Program and Presentations

  • Program and Presentations


    Keynotes

    Opening Session

    Margaret (Peg) Smith

    Margaret (Peg) Smith

    University of Pittsburgh, Pennsylvania

    This session will provide teachers with an overview of the eight effective mathematics teaching practices and a more focused look at productive struggle. Participants will have the opportunity to analyze an episode of teaching and determine how the teaching practices, in combination, support productive discussions and student learning.

    Next Step Planning
    Drawing on your own curricular resources, you will begin to plan a lesson that incorporates the teaching practices that were discussed during the institute. Beginning with a clear goal for student learning and a task that promotes reasoning and problem solving, you will consider correct and incorrect strategies students will use to solve the task and what you will do to support their learning and engagement during the lesson.

    The goal is to develop a lesson that you can use in your classroom in the fall. 


    Closing Session

    Matt Larson  

    Matt Larson
    NCTM President

    Advocating for High Quality Math Instruction: Effectively Responding to Critics

    The issues and arguments concerning what and how to teach mathematics today are as old as the United States itself. If we are to make progress improving the mathematics learning of each and every student we must stop recycling the same old arguments. This session will engage participants in exploring implications from the past for our work today as we create learning opportunities for each and every student and effectively communicate to parents and the public what meaningful mathematics learning looks like today and why it is important. 

    Schedule

    July 20, 2017
    8:00 a.m.–9:00 a.m. Materials Pickup
    9:00 a.m.–10:15 a.m. Opening Session
    10:30 a.m.–Noon Breakout Workshop 1
    Noon–1:00 p.m. Boxed Lunches / Networking
    1:00 p.m.–3:00 p.m. Breakout Workshop 2
    3:15 p.m.–4:30 p.m. Interactive Keynote – Equity
    July 21, 2017
    8:30 a.m.–10:00 a.m. Breakout Workshop 3
    10:15 a.m.–11:45 a.m. Breakout Workshop 4
    11:45 a.m.–12:45 p.m. Boxed Lunches / Networking
    12:45 p.m.–2:45 p.m. Breakout Workshop 5
    3:00 p.m.–4:30 p.m.

    Next Step Planning (Facilitated)

    July 22, 2017
    8:30 a.m.–10:00 a.m. Breakout Workshop 6
    10:15 a.m.–11:30 a.m. Closing Session

    Workshops

    Facilitators:

    • Victoria Bill, University of Pittsburgh
    • Anthony Bokar, Dover City Schools
    • Sarah Bush, University of Central Florida
    • Molly Caroland, Howard County Public Schools
    • Fred Dillon, Ideastream/PBS
    • George Roy, University of South Carolina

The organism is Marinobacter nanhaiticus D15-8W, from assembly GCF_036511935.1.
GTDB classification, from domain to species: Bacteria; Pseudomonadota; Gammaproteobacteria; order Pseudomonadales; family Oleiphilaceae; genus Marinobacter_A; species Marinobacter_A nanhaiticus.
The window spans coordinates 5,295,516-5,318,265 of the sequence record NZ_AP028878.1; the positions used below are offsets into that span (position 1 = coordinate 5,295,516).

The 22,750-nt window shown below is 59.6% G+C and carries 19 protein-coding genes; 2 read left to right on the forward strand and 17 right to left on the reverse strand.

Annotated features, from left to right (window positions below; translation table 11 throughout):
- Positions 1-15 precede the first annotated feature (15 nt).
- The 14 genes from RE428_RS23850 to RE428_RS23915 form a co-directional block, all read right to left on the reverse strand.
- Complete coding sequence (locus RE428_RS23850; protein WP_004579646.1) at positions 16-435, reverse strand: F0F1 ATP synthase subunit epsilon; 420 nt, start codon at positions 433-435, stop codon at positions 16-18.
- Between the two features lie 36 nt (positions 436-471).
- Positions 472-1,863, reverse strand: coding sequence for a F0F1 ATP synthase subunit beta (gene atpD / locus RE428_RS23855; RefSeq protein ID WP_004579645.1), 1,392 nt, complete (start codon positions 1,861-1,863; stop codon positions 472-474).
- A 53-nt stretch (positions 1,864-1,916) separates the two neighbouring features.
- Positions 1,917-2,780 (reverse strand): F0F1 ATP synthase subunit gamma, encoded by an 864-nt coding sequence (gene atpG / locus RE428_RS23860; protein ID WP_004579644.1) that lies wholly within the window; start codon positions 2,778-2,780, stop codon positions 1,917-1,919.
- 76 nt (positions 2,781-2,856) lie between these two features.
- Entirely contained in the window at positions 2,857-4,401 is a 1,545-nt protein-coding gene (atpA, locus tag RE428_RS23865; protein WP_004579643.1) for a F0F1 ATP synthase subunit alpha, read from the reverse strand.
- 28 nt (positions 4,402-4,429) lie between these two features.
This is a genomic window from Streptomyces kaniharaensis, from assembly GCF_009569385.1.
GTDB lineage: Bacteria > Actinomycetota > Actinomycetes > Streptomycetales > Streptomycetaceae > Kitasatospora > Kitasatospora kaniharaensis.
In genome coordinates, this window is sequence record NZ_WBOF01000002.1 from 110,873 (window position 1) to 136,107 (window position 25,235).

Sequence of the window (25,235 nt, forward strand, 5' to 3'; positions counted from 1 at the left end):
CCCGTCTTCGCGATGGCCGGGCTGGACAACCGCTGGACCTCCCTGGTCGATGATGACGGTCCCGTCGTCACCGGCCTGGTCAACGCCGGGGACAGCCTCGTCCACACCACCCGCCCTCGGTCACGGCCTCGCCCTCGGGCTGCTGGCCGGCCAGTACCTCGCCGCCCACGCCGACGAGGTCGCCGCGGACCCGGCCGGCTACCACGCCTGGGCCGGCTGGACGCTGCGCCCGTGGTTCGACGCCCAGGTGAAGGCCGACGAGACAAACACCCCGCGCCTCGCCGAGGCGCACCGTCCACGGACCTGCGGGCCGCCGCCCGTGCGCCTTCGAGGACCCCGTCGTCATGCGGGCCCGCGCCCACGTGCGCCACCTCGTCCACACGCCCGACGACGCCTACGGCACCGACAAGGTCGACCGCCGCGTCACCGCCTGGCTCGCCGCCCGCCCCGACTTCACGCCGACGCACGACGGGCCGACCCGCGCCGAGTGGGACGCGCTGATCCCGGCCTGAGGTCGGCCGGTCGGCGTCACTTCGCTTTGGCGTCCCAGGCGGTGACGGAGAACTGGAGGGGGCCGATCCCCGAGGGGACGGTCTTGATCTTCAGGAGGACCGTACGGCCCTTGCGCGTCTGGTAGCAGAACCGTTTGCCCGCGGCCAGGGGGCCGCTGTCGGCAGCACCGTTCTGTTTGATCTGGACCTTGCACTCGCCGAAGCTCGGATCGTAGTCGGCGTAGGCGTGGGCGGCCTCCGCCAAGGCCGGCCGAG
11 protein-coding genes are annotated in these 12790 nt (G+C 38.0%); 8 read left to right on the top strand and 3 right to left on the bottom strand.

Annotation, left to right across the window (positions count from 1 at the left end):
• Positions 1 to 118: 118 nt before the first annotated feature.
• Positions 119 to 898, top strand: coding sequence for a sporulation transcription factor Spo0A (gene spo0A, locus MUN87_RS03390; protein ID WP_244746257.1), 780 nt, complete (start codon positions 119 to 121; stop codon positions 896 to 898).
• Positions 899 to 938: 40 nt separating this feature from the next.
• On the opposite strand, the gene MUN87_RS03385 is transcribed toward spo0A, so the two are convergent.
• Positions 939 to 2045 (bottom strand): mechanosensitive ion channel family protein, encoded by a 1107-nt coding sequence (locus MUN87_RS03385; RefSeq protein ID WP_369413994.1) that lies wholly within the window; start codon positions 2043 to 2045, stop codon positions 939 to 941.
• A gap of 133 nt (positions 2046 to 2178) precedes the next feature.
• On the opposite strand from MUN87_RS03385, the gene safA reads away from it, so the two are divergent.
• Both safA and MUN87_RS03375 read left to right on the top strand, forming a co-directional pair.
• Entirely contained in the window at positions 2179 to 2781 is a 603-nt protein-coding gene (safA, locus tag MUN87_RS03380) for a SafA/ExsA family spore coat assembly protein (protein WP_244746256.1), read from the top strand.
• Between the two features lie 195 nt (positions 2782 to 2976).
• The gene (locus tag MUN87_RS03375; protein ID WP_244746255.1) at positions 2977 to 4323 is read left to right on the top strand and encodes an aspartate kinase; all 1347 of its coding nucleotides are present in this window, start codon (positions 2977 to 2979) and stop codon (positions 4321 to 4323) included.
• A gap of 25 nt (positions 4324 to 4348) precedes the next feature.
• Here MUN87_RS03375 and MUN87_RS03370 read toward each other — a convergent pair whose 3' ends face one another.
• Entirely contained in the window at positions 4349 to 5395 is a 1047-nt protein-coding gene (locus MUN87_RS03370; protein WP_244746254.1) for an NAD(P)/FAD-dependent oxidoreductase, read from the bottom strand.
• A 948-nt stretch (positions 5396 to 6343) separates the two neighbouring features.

• John SanGiovanni, Howard County Public Schools
    • Jennifer Suh, George Mason University 

    Breakout Workshops:

    This institute takes a deep dive with productive struggle. It develops understanding of productive struggle through the lens of mathematics. It supports the learning of teachers, coaches, school-based, and district-based administrators. Though connected, each session answers specific questions to tell the story of productive struggle.

    Breakout Workshop 1

    Productive Struggle: Laying the Foundation

    • What is productive struggle and why does it matter?
    • What does productive struggle look like in a classroom?
    • How do we create an environment for nurturing productive struggle?
    • What are student and teacher behaviors of productive struggle?
    • What is the difference between productive and destructive struggle?

    Breakout Workshop 2

    Productive Struggle: Establishing Goals and Selecting Tasks

    • How do I establish mathematics goals within trajectory of learning?
    • What are the characteristics of a good task and how do I select them?
    • How do you anticipate where students might struggle?
    • How do you implement tasks with fidelity? How do I support productive struggle without reducing the demands of the task?

    Breakout Workshop 3

    Productive Struggle: Provoking and Supporting Struggle

    • How do you adapt tasks?
    • How do I respond to students that have unfinished learning?
    • How do I accommodate students who are able to extend their understanding beyond the learning goal?
    • What does students’ struggle look like when it’s not productive and how do you navigate it?

    Breakout Workshop 4

    Productive Struggle: Misunderstandings Matter

    • How are student misunderstandings and productive struggle connected?
    • How can I anticipate and address what misunderstandings students will have?
    • How do I interpret student work?
    • How can I begin to move student learning forward without telling too much?

    Breakout Workshop 5

    Productive Struggle: Questioning

    • How should I react to my students’ struggles?
    • What are the types of questions and the patterns they form?
    • How can revoicing and paraphrasing support productive struggle?
    • How can we move students forward when their learning is not yet finished? 

    Breakout Workshop 6

    Productive Struggle: Apply It...Live It!

    • What big ideas about productive struggle resonate with me?
    • What do others in similar professional roles think about productive struggle?
    • What actions will I take to enhance productive struggle in my classroom, building, or district?
    • Why is it important to address productive struggle coherently as part of a systemic learning culture?

    Content:

    • Pre-K–Grade 2 will explore place value, addition and subtraction
    • Grades 3–5 will explore fractions, multiplication and division
    • Grades 6–8 will explore algebraic thinking and geometry
    • Grades 9–12 will explore algebraic thinking and geometry